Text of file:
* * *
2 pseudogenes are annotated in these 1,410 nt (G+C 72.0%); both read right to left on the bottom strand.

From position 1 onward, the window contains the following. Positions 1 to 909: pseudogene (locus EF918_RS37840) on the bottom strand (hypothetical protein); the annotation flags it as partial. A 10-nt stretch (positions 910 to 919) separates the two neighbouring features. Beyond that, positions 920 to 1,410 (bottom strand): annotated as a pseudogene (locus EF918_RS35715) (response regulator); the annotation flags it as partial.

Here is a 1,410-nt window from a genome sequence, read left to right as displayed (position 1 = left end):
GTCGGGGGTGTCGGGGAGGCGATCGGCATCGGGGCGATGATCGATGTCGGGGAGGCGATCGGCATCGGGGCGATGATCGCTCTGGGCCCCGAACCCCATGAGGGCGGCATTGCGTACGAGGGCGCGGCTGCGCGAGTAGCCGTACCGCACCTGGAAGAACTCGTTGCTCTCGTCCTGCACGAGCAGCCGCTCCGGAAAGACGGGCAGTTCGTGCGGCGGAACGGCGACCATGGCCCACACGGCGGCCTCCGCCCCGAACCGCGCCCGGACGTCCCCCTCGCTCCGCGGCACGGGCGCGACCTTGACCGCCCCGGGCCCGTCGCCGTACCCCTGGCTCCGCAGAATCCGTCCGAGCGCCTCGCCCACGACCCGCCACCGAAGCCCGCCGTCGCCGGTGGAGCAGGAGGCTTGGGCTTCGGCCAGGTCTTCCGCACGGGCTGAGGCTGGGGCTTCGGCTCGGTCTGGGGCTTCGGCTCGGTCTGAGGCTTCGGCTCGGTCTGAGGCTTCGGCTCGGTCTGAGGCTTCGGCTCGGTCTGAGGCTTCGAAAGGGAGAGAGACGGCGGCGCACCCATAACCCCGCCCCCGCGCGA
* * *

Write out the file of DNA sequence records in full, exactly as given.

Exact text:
2 pseudogenes are annotated in these 1,410 nt (G+C 72.0%); both read right to left on the bottom strand.

From position 1 onward, the window contains the following. Positions 1 to 909: pseudogene (locus EF918_RS37840) on the bottom strand (hypothetical protein); the annotation flags it as partial. A 10-nt stretch (positions 910 to 919) separates the two neighbouring features. Beyond that, positions 920 to 1,410 (bottom strand): annotated as a pseudogene (locus EF918_RS35715) (response regulator); the annotation flags it as partial.

Here is a 1,410-nt window from a genome sequence, read left to right as displayed (position 1 = left end):
GTCGGGGGTGTCGGGGAGGCGATCGGCATCGGGGCGATGATCGATGTCGGGGAGGCGATCGGCATCGGGGCGATGATCGCTCTGGGCCCCGAACCCCATGAGGGCGGCATTGCGTACGAGGGCGCGGCTGCGCGAGTAGCCGTACCGCACCTGGAAGAACTCGTTGCTCTCGTCCTGCACGAGCAGCCGCTCCGGAAAGACGGGCAGTTCGTGCGGCGGAACGGCGACCATGGCCCACACGGCGGCCTCCGCCCCGAACCGCGCCCGGACGTCCCCCTCGCTCCGCGGCACGGGCGCGACCTTGACCGCCCCGGGCCCGTCGCCGTACCCCTGGCTCCGCAGAATCCGTCCGAGCGCCTCGCCCACGACCCGCCACCGAAGCCCGCCGTCGCCGGTGGAGCAGGAGGCTTGGGCTTCGGCCAGGTCTTCCGCACGGGCTGAGGCTGGGGCTTCGGCTCGGTCTGGGGCTTCGGCTCGGTCTGAGGCTTCGGCTCGGTCTGAGGCTTCGGCTCGGTCTGAGGCTTCGGCTCGGTCTGAGGCTTCGAAAGGGAGAGAGACGGCGGCGCACCCATAACCCCGCCCCCGCGCGA